I have two machines - Machine 1 and Machine 2. Machine 1 has one queue manager QM1 and a broker(integration server) BR1 and Machine 2 has one queue manager QM2 and a broker(integration server) BR2 . I want to make a cluster between QM1 AND QM2. I had created a remote cluster queue named INVENTQ in QM2 .The problem is that I am able to successfully post any message on any queue manager and I am able to see the corresponding message on INVENTQ in QM2 . But I want the architecture to be in such a way that I am able to receive the message from the queue from any of the queue managers in addition to the queue manager in which the queue INVENTQ is created i.e QM2 . Can anybody guide me in this ?

  • Create it on both. – JoshMc Jan 8 at 14:07

MQ does not have a 'remote get' capability - ie you cannot use local bindings to a queue manager and get a message from another queue manager. If you want to do this, you need to use client bindings to go to the queue manger where the message resides directly.

At MQPUT time, a decision has to be made (on the putting queue manager), where to forward the message to (e.g. which local queue, or which transmission queue to pass it to another queue manager).

In a cluster setup, if you have a queue defined on one queue manager and put it the cluster, anyone from any of the clustered queue managers can put to it as though it was a local queue. However their MQPUTs result in the message arriving (via the cluster channels), onto the one particular instance. Therefore from a different queue manager whilst you can put the message to the queue, you cannot get it.

You could have a queue with the same name defined on multiple queue managers and clustered, as per @JoshMc's suggestion, but this means that at MQPUT time, the message is routed to one, and only one, instance of that queue - if it was routed to the remote queue manager clustered definition you still would not be able to get it from the local queue manager. Imagine you had a cluster of 3 qmgrs. You can create a clustered queue called 'FRED' in 2 of them. All of them can put to FRED - but 2 of them will default to put to their local queue only (unless you set CLWLUSEQ=ANY), the other will (usually) alternate between the 2 remote instances. Each queue will definitely have different messages on.


  • Great write up Jason. I was short on time :) – JoshMc Jan 8 at 18:04
  • If I add the queue with the same name (INVENTQ) to both the queue managers in a cluster , then I guess that every queue manager would put the message in its local queue and the queue 'INVENTQ' in both the queue managers would have a different set of messages . I think this would violate the principle of cluster . Or else there could be chances that there would be conflict in creation of the queues with the same name in both the queue managers . – Aditya Datta Jan 8 at 18:32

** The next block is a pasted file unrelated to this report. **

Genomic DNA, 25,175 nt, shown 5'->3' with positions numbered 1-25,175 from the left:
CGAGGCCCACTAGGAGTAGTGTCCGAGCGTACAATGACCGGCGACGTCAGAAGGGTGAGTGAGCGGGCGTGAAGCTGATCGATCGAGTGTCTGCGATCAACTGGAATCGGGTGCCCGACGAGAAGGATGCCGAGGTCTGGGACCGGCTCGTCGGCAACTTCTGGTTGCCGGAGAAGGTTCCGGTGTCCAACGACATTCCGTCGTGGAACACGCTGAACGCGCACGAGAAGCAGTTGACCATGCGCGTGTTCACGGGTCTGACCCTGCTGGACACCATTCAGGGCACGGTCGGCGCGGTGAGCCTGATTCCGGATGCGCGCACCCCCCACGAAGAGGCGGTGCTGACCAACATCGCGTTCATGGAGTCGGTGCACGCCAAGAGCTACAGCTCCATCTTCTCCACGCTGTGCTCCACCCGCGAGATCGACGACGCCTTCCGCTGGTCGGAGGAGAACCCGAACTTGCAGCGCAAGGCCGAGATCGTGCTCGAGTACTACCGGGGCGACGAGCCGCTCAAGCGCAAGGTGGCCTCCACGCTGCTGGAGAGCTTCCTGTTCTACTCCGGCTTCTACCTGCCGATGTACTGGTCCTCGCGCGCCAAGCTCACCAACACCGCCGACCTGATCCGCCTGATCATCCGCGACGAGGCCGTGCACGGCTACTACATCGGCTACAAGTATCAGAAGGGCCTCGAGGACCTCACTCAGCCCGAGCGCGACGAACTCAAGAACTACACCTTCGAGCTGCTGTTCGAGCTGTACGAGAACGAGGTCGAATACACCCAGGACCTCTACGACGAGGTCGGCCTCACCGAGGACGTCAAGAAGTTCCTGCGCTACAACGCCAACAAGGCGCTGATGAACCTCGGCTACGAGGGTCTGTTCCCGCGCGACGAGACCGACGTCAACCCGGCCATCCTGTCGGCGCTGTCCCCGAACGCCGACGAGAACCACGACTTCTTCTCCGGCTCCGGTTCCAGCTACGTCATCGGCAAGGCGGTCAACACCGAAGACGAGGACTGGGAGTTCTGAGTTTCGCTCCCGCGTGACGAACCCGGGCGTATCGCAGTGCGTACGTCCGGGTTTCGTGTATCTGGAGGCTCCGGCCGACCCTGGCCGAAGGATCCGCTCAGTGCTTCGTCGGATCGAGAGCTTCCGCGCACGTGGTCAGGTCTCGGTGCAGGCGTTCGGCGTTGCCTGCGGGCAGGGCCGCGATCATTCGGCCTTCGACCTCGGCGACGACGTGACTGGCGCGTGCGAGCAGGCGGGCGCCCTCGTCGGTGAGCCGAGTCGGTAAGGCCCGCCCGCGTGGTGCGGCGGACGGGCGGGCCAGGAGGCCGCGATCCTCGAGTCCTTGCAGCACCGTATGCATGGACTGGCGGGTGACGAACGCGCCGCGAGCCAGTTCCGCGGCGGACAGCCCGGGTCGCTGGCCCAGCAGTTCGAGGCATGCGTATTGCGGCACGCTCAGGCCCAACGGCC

• See edit above... I guess the question is what are you trying to achieve with your perceived setup. Why do you want 2 qmgrs each being able to retrieve messages from a queue. Is workload balancing? high availability? redundancy? etc – JasonE Jan 8 at 20:17
  • yes , I want high availability so that in case one of the queue managers gets down , I am able to receive the same set of messages using the other queue manager . Suppose if I deploy a BAR file in the cluster , then it should get deployed to both the queue managers so that if one of the queue managers gets down , I am able to retrieve it from the other queue manager .I checked we can achieve it from the multi instance queue managers but I guess that works in active passive mode but there is a requirement to do it in Active/Active mode . – Aditya Datta Jan 9 at 0:26
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    Obviously you want to buy a mainframe so you get shared queue support.... Aside from that, once the message is on disk in a queue file, if the qmgr is offline you cannot access it. So for distributed, that leaves multi instance/HA as the only way to keep access to it during a failure. Dont forget you could run active/standby on one node and standby/active on the other, so both qmgrs stay alive and in times of trouble they both run on the same node – JasonE Jan 9 at 12:21

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